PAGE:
Additionally, fire protection impairment procedures should be followed. A fire protection system may be put into service but then impaired for some additional work. Without proper impairment procedures, this system could be left out of service. This would result in adequate water not being available for fire protection. Part of this impairment system should include making sure that as much of the fire protection system is left in service as possible. An example of this can be found in the process of remodeling floors of a high-rise building. Floors that are not affected should be left in service, and as much of the floor that is affected should be left in service as well.

Supplying temporary systems may also help to minimize the damage in the event of a fire. For example, temporary sprinklers could be added to sprinkler piping at the ceiling until the full system can be installed. Stand-pipe systems can be added as floors for high-rise buildings are added. Also, a temporary water supply could feed water to sprinklers and or stand-pipes until the full water supply can be provided. Temporary fire detection systems can also help to alert the fire department of a fire.


The more valuable the property the more security should be enhanced. The potential for vandalism or spite fires such as arson can be minimized by providing security to the construction site.

This can be accomplished by use of deterrents such as fencing, lights, security guards, motion detection alarms and video cameras.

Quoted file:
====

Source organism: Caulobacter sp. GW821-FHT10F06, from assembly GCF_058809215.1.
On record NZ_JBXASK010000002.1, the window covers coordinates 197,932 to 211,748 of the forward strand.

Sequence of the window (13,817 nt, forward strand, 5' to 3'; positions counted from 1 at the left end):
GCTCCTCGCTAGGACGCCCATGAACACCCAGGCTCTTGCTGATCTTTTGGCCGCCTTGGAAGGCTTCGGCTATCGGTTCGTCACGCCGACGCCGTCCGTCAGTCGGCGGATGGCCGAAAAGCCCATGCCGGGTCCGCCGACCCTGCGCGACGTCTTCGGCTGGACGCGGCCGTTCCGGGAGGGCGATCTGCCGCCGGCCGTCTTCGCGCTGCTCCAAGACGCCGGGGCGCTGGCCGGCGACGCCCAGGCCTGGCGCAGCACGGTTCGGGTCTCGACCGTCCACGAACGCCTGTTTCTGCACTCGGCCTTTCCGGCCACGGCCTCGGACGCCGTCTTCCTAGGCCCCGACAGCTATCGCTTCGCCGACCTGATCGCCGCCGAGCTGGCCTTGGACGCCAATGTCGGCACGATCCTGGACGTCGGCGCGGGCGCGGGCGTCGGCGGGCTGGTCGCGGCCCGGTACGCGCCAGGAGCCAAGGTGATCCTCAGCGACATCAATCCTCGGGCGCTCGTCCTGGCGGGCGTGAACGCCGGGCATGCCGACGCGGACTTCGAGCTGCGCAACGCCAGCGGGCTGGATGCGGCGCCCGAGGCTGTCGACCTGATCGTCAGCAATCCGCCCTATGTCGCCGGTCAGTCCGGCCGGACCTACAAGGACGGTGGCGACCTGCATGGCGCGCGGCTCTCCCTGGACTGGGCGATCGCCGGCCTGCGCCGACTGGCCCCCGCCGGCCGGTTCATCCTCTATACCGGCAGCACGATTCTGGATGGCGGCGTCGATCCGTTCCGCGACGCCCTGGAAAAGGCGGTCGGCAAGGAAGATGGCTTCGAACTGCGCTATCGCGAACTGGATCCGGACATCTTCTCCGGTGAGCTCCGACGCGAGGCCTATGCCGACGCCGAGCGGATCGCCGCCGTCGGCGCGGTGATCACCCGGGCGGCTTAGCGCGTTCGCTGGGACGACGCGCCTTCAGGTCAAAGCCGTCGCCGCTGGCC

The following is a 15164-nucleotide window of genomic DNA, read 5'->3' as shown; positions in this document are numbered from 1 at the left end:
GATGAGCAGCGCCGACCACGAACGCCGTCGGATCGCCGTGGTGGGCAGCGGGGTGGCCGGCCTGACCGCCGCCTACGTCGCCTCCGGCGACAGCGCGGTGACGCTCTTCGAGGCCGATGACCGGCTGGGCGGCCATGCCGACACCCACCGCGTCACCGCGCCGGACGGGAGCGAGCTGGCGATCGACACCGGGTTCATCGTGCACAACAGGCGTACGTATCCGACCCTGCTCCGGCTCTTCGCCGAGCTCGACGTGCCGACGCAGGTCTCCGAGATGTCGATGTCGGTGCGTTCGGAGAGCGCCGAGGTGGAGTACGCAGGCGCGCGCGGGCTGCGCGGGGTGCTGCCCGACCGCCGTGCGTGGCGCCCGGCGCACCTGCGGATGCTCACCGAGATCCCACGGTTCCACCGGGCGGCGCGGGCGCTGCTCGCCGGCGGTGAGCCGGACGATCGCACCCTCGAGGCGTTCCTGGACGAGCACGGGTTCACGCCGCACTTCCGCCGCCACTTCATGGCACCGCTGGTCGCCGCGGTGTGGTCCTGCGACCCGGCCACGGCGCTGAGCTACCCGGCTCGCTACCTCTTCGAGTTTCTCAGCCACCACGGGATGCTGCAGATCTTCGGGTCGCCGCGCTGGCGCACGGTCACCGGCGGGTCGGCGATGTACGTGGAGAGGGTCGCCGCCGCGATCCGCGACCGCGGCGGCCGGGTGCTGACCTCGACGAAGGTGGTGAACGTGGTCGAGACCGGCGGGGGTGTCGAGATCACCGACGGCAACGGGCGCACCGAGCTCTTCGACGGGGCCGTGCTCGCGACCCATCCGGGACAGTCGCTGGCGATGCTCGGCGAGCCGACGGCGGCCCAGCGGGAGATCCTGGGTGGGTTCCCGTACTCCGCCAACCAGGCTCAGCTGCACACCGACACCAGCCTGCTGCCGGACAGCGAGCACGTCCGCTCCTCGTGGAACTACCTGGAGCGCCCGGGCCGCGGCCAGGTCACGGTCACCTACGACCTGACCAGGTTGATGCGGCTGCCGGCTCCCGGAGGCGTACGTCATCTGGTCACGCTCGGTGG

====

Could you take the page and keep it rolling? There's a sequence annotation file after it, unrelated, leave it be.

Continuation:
Prompt Response

A prompt and adequate fire department response is key to minimizing damage in the event of an actual fire, especially if the internal protection systems, like sprinklers are not in service. Keeping the fire department updated with the status of the project will be of extreme value is an incident occurs. The conditions on a construction site change frequently. It will help to speed their response if they are kept informed. Making sure that the fire department has access and water supply on the site during all stages of the project will help firefighters in gaining control of an incident. This includes providing stairwells as soon as possible in multi-storied buildings and allowing access room for their apparatus outside.

All fires should be reported to the local fire authority. Fires that are put out by employees have been known to “rekindle” and destroy projects later in the night. ALL Fires should be reported and responded to by fire department personnel.


The establishment and maintenance of best possible conditions of work is, no doubt, the responsibility of management. But, it is also necessary that each employee follows prescribed safe methods of work. Have you ever heard the term “taking a risk?” That is when a person decides to do something that can cause someone to become harmed.

All employees should take reasonable care of the health and safety of themselves, of their fellow employees, and other persons who may be affected by the employee’s actions at work.

With this in mind, employees should be fire and safety conscious and:

  • Report – all potential hazards.
  • Observe – all safety rules, procedures and codes of practice.
  • Study past incidents and use the lessons learned.
  • And use, with all reasonable, care the tools, equipment, safety equipment and personal protective equipment provided by the company.

Each construction project will have its own specific needs. Daily practices are very important in controlling the hazards on a site. Keeping combustibles away from ignition sources, providing adequate protection and detection as soon as possible, and working to ensure a prompt fire department response will all help to minimize the chances of a fire that could cause extensive damage at your construction site.